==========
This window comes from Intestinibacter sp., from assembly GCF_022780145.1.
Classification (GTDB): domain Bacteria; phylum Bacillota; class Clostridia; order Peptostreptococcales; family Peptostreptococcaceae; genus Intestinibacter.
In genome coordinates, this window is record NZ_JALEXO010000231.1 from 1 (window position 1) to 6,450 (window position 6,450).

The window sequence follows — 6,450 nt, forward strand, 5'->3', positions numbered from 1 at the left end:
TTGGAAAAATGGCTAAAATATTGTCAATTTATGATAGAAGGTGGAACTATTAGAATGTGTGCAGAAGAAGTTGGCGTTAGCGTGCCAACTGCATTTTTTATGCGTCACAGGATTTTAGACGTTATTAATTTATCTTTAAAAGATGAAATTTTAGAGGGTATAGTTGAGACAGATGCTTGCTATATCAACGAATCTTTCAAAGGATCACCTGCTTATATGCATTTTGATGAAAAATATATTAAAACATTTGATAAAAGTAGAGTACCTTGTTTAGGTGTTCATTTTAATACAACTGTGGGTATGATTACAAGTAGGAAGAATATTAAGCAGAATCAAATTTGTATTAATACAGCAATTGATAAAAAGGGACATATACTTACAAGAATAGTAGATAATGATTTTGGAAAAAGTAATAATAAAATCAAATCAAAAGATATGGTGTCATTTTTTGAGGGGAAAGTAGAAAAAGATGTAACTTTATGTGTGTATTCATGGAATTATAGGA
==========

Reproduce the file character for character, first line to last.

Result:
This window comes from Intestinibacter sp., from assembly GCF_022780145.1.
Classification (GTDB): domain Bacteria; phylum Bacillota; class Clostridia; order Peptostreptococcales; family Peptostreptococcaceae; genus Intestinibacter.
In genome coordinates, this window is record NZ_JALEXO010000231.1 from 1 (window position 1) to 6,450 (window position 6,450).

The window sequence follows — 6,450 nt, forward strand, 5'->3', positions numbered from 1 at the left end:
TTGGAAAAATGGCTAAAATATTGTCAATTTATGATAGAAGGTGGAACTATTAGAATGTGTGCAGAAGAAGTTGGCGTTAGCGTGCCAACTGCATTTTTTATGCGTCACAGGATTTTAGACGTTATTAATTTATCTTTAAAAGATGAAATTTTAGAGGGTATAGTTGAGACAGATGCTTGCTATATCAACGAATCTTTCAAAGGATCACCTGCTTATATGCATTTTGATGAAAAATATATTAAAACATTTGATAAAAGTAGAGTACCTTGTTTAGGTGTTCATTTTAATACAACTGTGGGTATGATTACAAGTAGGAAGAATATTAAGCAGAATCAAATTTGTATTAATACAGCAATTGATAAAAAGGGACATATACTTACAAGAATAGTAGATAATGATTTTGGAAAAAGTAATAATAAAATCAAATCAAAAGATATGGTGTCATTTTTTGAGGGGAAAGTAGAAAAAGATGTAACTTTATGTGTGTATTCATGGAATTATAGGA